It has been said that the cyber-security skills gap will result in a shortage of two million professionals by 2017 (according to ISC(2)), a problem which has led some to call for a societal shift in security thinking, as well as increasing government involvement.
On the latter, there has at least been some traction; GCHQ has started accrediting cyber-security Masters degrees, and Coventry University is now offering the first MBA in Cyber Security.
However, an analysis of this year's UCAS undergraduate course acceptances by SCMagazineUK.com reveals that this shortage will continue with the numbers – and thus interest – in security courses considerably lower than in recent years.
The majority of computer security courses are categorised in the UCAS numbers under ‘Information Systems', and a review of these courses reveal that they include ethical hacking, computer security and forensics, computer and information security, data science and cyber-security.
Although the universities themselves decide which category their course fits under, UCAS officials told SC that Information Systems is used for the majority of cyber-security courses, with the body's own categorisation indicating that these courses should include information modelling (how information flows within an organisation), system designs and methodologies, databases, system auditing, data management and systems analysis.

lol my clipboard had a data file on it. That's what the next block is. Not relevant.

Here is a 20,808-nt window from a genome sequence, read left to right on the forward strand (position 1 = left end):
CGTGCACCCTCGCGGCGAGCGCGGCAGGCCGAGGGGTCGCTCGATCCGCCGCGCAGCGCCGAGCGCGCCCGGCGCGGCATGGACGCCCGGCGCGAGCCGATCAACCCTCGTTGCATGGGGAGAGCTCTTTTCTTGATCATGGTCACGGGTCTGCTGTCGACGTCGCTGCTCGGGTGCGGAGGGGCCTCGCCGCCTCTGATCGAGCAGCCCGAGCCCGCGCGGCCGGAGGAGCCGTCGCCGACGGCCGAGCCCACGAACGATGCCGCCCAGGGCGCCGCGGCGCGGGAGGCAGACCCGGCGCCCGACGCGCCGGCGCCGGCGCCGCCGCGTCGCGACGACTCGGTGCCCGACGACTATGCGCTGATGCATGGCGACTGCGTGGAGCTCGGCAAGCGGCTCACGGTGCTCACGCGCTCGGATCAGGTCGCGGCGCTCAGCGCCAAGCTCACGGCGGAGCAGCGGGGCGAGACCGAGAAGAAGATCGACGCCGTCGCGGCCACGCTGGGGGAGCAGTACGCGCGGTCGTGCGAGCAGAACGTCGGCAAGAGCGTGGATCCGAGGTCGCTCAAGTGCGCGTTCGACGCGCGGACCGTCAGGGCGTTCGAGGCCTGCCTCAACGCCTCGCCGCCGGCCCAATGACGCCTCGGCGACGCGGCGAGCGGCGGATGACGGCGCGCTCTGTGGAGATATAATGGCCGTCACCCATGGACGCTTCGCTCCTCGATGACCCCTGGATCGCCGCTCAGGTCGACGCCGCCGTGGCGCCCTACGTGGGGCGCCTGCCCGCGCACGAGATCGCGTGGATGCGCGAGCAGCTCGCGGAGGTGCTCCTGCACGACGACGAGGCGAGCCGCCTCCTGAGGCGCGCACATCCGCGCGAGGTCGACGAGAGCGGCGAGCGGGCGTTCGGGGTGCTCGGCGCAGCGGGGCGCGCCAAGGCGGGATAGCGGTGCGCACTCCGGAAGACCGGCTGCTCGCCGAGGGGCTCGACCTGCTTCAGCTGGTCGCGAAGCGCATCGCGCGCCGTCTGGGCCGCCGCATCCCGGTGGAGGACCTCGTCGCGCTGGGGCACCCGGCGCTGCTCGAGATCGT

The bad news is that, looking at the UCAS entries for last year, the number of undergraduates taking these courses is plummeting.
In 2014, 1,905 men and 460 women (2,365 in total) enrolled in these courses but this represented a fall of 11 percent year-on-year (2,670), 18.7 percent compared to 2012 (2,910) and 34.5 percent compared to 2011 (3,610). The enrollment number was almost half as much (41 percent) as the 4,010 people that enrolled on Information Systems courses back in 2010, and is the worst since UCAS starting tracking course applicants in this way back in 2007.
It is worth noting that *some* cyber-security courses fall under the wider ‘I' group in UCAS' figures, with these encompassing the likes of computer science and software engineering. But even these figures made for dire reading, especially regarding the number of young women undertaking a computer science-related course.
Dr Adrian Davis, European MD at (ISC)2, told SC that the skills gap could take a generation to fix: “The numbers behind the skills gap are evidence of the colossal change that has taken place in our economy and society as we moved into our digitally dependent age. We shouldn't really be surprised at the growth in demand for people with the skills in areas such as information security that are needed to make our new society work; the adjustment required is enormous.
“We must also address other needs long before we can begin to directly develop skill. People need to discover and develop interest in a subject, appreciate the opportunities before they will even consider investing in an education. Students won't choose subjects they don't understand.”
Davis added that the information security profession must ‘do a better job of communicating', while governments, industry and academia must work together to fill the gap.
“We are talking about an adjustment that usually takes a generation to achieve; unfortunately, we do not have this long. Governments, industry and academia must work together on tackling the issues. It's time to ramp up the scale.